14. Seat’s only MPV is removed from price lists but its Volkswagen counterpart will continue for a short period The long-serving Alhambra MPV will end production at the end of this month after a decade on sale, Seat has confirmed. The Ford Galaxy rival has been produced at the Volkswagen Group's AutoEuropa plant in Portugal since the first generation was launched in 1995. It was produced alongside the near-identical Volkswagen Sharan for the same period. Despite the Alhambra’s production coming to a close, Autocar understands Volkswagen will continue producing the Sharan for a limited period once production restarts after the coronavirus pandemic. That car will only remain on sale until the end of 2020, however. Seat issued a statement on the Alhambra's production end, saying it is "reviewing the suitability of older models to ensure we’re fit and sustainable for the future." 'As part of this strategy we’re focusing on new and electric models such as the Seat Leon plug-in hybrid and Cupra Formentor plug-in hybrid crossover coupé and will be removing older vehicles from sale with newer, cleaner models to replace them in the future.” The large MPV market has long suffered at the hands of SUVs, with a growing number of seven-seat options available including Seat's own Tarraco. However, the space and versatility the Alhambra offered meant there were enough sales from large families, fleets and private hire companies to sustain it until now. Nearly half a million examples have found homes over the years. A direct replacement for the Alhambra and Sharan isn't currently on the cards, with the Volkswagen Group looking to novel designs such as the electric Volkswagen ID Buzz to carry the torch for MPVs. READ MORE New 2020 Seat Leon: new images released ahead of UK launch SUV surge helps Seat break sales record in 2019 Seat could rebrand as Cupra in upmarket push View the full article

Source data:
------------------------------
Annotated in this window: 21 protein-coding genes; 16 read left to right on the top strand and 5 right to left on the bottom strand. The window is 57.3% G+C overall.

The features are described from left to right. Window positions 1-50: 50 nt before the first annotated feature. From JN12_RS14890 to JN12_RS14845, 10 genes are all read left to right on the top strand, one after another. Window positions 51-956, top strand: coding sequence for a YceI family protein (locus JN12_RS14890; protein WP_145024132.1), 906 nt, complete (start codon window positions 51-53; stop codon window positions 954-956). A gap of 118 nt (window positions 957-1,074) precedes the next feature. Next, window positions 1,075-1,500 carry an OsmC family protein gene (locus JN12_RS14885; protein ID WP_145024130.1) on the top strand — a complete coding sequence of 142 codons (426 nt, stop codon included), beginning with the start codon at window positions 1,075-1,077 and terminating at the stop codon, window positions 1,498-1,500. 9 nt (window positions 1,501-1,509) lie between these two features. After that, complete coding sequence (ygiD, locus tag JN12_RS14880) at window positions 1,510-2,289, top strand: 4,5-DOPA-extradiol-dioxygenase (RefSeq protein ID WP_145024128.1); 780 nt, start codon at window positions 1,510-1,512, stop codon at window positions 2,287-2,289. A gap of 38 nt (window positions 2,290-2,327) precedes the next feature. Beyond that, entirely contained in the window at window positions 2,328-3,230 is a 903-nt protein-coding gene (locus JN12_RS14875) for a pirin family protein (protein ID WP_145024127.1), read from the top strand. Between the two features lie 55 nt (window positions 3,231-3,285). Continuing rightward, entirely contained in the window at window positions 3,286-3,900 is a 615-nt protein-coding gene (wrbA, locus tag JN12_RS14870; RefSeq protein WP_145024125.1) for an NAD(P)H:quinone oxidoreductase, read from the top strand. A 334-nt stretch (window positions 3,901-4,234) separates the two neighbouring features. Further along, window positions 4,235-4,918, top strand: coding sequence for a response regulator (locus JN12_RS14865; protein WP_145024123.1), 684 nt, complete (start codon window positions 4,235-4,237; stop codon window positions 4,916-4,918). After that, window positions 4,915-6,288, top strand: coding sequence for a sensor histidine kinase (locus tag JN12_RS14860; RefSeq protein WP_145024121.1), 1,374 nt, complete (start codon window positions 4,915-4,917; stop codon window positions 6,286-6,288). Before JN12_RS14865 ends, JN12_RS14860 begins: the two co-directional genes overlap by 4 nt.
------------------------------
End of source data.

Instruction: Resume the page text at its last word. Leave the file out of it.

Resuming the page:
15. The WRC was widely criticised for holding Rally Mexico during pandemic, with even the eventual winner Ogier expressing concern It may have been his first victory for Toyota, but it was probably the one that Sébastien Ogier was least bothered about throughout his illustrious career, despite the fact that it swept him into the lead of the World Rally Championship. “The most important thing now is just to get home safely and hope that we haven’t spread any harm to our friends in Mexico,” said the Frenchman. He was one of many drivers to question what they were doing on Rally Mexico at all, given the Covid-19 pandemic that has wiped out the first part of the Formula 1 calendar as well as the next scheduled WRC round in Argentina, not to mention thousands of other sporting events the world over. But in the end, a compromise was reached in Mexico whereby Sunday’s three stages were cancelled to limit the potential damage and allow people more time to travel home in the face of growing worldwide travel restrictions (particularly in the US, which many transit when going to and coming from Mexico). Everyone got out and nobody was taken ill, so the FIA and Rally Mexico organisers just about got away with it – in stark contrast to the barrage of criticism levelled at the Australian Grand Prix the same weekend. Now there’s going to be quite some gap until the next round of the WRC: Portugal, from May 21-24. For the time being, that’s still due to go ahead as planned, although the global situation is of course constantly evolving. After Portugal comes, in June, Italy: one of the countries worst affected by the outbreak. Even Kenya, which will host the Safari Rally in July, has announced stringent measures to contain the coronavirus, including long quarantine periods and school closures. It’s possible that the WRC season might not be able to restart until the second half of the year, with or without some rescheduled events. It would certainly make what has been billed as Ogier’s final season in the sport, with the best car, an odd one. But would it be enough to make the 36-year-old six-time champion reconsider his decision to quit at the end of the year, perhaps wanting one final clean run at the title with a team and car that by then he would finally know quite well? Because these interruptions should in theory disadvantage those who are trying to settle into new environments. We’ll get to find out in Portugal – hopefully. Anthony Peacock READ MORE Racing lines: WEC's rules confusion is a threat to its credibility Racing lines: The line between innovating and cheating is slim in F1 The closest thing to F1? Driving Rodin's 675bhp FZED View the full article